Implementing Workforce Changes and Budget Reductions
As referenced earlier, as the number of financial institution failures continues to decline, the FDIC has been reshaping its workforce and adjusting its budget and human resources as it seeks a balanced approach to managing costs while achieving mission responsibilities. Over the past several years of recovery, the FDIC closed all three of the temporary offices charged with managing many receivership and asset sales activities on the East and West Coasts and in the Midwest.
During the 2015 planning and budget process, the Corporation reassessed its current and projected workload along with trends within the banking industry and the broader economy. Based on that review, the FDIC expects a continuation of steady improvements in the global economy, a small number of insured institution failures, gradual reductions in post-failure receivership management workload, and significant further reductions in the number of 3-, 4-, and 5-rated institutions. While the FDIC will continue to need some temporary and term employees over the next several years to complete the residual workload from the financial crisis, industry trends confirm that the need for nonpermanent employees over the next several years will steadily decrease.
Given those circumstances, the FDIC Board of Directors approved a $2.32 billion Corporate Operating Budget for 2015, 3 percent lower than the 2014 budget. In conjunction with its approval of the 2015 budget, the Board also approved an authorized 2015 staffing level of 6,875 positions, down from 7,200 currently authorized, a net reduction of 325 positions. This is the fifth consecutive reduction in the FDIC’s annual operating budget.
As conditions improve throughout the industry and the economy, the FDIC will continue its efforts to achieve the appropriate level of resources. At the same time, however, it needs to remain mindful of ever-present risks and other uncertainties in the economy that may prompt the need for additional resources and new skill sets and expertise that may be challenging to obtain.
In that regard, the FDIC is continuing to work toward integrated workforce development processes as it seeks to bring on the best people to meet the FDIC’s changing needs and priorities, and do so in a timely manner. The FDIC has long promoted diversity and inclusion initiatives in the workplace. Section 342 of the Dodd-Frank Act reiterates the importance of standards for assessing diversity policies and practices and developing procedures to ensure the fair inclusion and utilization of women and minorities in the FDIC’s contractor workforce. The Dodd-Frank Act also points to the Office of Minority and Women Inclusion as being instrumental in diversity and inclusion initiatives within the FDIC’s working environment. This office will be challenged as it works to ensure it has the proper staff, expertise, and organizational structure to successfully carry out its advisory responsibilities to ensure diversity and inclusion.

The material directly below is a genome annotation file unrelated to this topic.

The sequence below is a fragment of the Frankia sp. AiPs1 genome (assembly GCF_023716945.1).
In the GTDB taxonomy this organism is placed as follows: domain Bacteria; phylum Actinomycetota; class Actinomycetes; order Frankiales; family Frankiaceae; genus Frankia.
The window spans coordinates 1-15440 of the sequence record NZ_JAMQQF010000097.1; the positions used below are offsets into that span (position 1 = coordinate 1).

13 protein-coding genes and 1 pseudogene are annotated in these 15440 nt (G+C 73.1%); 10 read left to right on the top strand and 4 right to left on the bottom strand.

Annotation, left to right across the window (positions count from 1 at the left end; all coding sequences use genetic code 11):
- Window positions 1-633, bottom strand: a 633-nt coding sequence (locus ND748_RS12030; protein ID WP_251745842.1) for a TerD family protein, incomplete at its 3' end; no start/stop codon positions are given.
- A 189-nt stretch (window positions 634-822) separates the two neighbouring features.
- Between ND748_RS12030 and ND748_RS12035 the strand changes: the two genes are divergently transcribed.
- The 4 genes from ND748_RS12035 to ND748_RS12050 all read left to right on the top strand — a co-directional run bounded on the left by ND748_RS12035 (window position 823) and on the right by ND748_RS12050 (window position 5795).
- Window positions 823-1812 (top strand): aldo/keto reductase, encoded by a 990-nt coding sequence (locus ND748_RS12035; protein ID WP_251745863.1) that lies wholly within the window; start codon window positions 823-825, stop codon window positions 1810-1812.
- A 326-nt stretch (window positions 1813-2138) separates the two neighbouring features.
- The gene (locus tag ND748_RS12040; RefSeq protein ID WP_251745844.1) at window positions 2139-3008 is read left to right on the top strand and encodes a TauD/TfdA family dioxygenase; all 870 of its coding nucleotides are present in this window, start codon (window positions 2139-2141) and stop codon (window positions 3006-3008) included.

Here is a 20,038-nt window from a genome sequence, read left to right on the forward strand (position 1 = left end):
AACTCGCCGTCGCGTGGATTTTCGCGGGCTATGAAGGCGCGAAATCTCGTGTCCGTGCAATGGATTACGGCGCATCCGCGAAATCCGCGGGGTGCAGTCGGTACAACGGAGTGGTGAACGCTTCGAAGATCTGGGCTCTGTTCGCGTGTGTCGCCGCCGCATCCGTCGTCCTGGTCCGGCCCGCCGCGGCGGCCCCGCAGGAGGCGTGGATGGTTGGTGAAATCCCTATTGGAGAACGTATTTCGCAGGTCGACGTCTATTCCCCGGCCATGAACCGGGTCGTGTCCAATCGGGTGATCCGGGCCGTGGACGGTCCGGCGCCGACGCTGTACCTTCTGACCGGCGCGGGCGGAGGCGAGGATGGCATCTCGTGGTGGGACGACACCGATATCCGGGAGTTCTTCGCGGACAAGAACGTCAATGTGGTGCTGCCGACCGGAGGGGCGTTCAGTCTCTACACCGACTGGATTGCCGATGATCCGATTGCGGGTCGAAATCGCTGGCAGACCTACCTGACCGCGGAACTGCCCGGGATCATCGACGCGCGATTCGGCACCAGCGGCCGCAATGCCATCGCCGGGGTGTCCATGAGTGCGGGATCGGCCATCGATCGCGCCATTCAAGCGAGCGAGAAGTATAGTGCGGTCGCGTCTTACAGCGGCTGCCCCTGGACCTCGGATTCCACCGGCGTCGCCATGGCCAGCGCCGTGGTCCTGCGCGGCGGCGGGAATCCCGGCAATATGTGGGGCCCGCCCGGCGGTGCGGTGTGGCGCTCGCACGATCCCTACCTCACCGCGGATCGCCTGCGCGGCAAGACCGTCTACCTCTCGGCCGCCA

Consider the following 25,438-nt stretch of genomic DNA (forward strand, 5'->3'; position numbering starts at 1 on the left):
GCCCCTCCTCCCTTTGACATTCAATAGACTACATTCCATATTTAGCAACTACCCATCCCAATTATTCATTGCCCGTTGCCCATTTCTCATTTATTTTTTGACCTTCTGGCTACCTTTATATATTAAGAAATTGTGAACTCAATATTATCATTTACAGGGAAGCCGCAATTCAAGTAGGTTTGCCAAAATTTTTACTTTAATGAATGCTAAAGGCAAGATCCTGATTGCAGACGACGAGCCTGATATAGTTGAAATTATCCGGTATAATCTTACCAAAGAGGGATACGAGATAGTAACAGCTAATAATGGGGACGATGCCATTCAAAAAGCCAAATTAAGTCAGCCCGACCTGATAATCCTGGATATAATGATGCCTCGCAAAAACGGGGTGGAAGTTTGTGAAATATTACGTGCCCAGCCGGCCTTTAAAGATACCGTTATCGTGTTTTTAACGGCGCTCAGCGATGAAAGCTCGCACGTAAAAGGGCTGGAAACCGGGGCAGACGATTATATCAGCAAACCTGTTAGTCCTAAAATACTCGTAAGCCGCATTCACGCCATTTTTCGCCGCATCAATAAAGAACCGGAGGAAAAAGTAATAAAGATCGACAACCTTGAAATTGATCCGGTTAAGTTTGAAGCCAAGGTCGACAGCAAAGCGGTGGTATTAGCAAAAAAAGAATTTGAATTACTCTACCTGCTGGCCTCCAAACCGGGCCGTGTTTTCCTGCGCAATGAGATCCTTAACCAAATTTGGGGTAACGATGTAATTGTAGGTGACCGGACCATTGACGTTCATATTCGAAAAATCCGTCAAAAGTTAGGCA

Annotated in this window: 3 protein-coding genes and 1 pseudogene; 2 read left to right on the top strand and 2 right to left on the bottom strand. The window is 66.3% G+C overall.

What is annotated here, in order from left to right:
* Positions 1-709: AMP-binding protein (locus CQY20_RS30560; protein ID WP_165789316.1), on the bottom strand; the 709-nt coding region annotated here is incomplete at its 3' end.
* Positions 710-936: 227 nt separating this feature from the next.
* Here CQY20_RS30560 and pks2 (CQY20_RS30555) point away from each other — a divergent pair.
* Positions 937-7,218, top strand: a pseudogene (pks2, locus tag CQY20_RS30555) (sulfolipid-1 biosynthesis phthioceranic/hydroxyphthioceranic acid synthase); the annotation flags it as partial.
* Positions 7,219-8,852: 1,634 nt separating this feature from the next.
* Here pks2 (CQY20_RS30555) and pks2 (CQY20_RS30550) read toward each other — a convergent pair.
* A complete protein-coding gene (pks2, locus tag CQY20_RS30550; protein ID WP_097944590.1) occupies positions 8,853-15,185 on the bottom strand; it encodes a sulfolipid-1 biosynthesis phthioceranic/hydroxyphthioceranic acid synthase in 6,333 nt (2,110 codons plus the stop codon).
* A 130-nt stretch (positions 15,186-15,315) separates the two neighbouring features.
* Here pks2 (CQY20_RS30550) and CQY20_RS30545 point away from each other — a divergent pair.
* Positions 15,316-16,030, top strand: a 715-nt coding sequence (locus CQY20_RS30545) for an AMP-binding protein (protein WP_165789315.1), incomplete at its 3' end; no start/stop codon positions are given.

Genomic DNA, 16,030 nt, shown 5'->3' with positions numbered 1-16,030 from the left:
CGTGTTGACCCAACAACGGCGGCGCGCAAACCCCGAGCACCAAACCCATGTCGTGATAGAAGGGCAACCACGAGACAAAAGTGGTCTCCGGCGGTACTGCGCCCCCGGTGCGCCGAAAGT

For all employees, in light of a post-crisis, transitioning workplace, the FDIC will seek to sustain its emphasis on fostering employee engagement and morale. Its diversity and inclusion goals and initiatives, Workplace Excellence Program, and workforce development efforts are positive steps in that direction and should continue to create a working environment that warrants the FDIC’s recognition as a Best Place to Work.
Ensuring Effective Enterprise Risk Management Practices
Enterprise risk management is a critical aspect of governance at the FDIC. Notwithstanding a stronger economy and financial services industry, the FDIC’s enterprise risk management framework and related activities need to be attuned to emerging risks, both internal and external to the FDIC that can threaten corporate success. As evidenced in the challenges discussed above, certain difficult issues may fall within the purview of a single division or office, while others are cross-cutting within the FDIC or involve coordination with the other financial regulators and external parties. The Corporation needs to adopt controls, mechanisms, and risk models that can address a wide range of concerns—from specific, everyday risks such as those posed by personnel security practices and records management activities, for example, to the far broader concerns of the ramifications of an unwanted and harmful cyber-attack or the failure of a large bank or SIFI.
The Corporation’s stakeholders—including the Congress, American people, media, and others— expect effective governance, sound risk management practices, and vigilant regulatory oversight of the financial services industry to avoid future crises. Leaders and individuals at every working level throughout the FDIC need to understand current and emerging risks to the FDIC mission and be prepared to take necessary steps to mitigate those risks as changes occur and challenging scenarios that can undermine the FDIC’s short- and long-term success present themselves.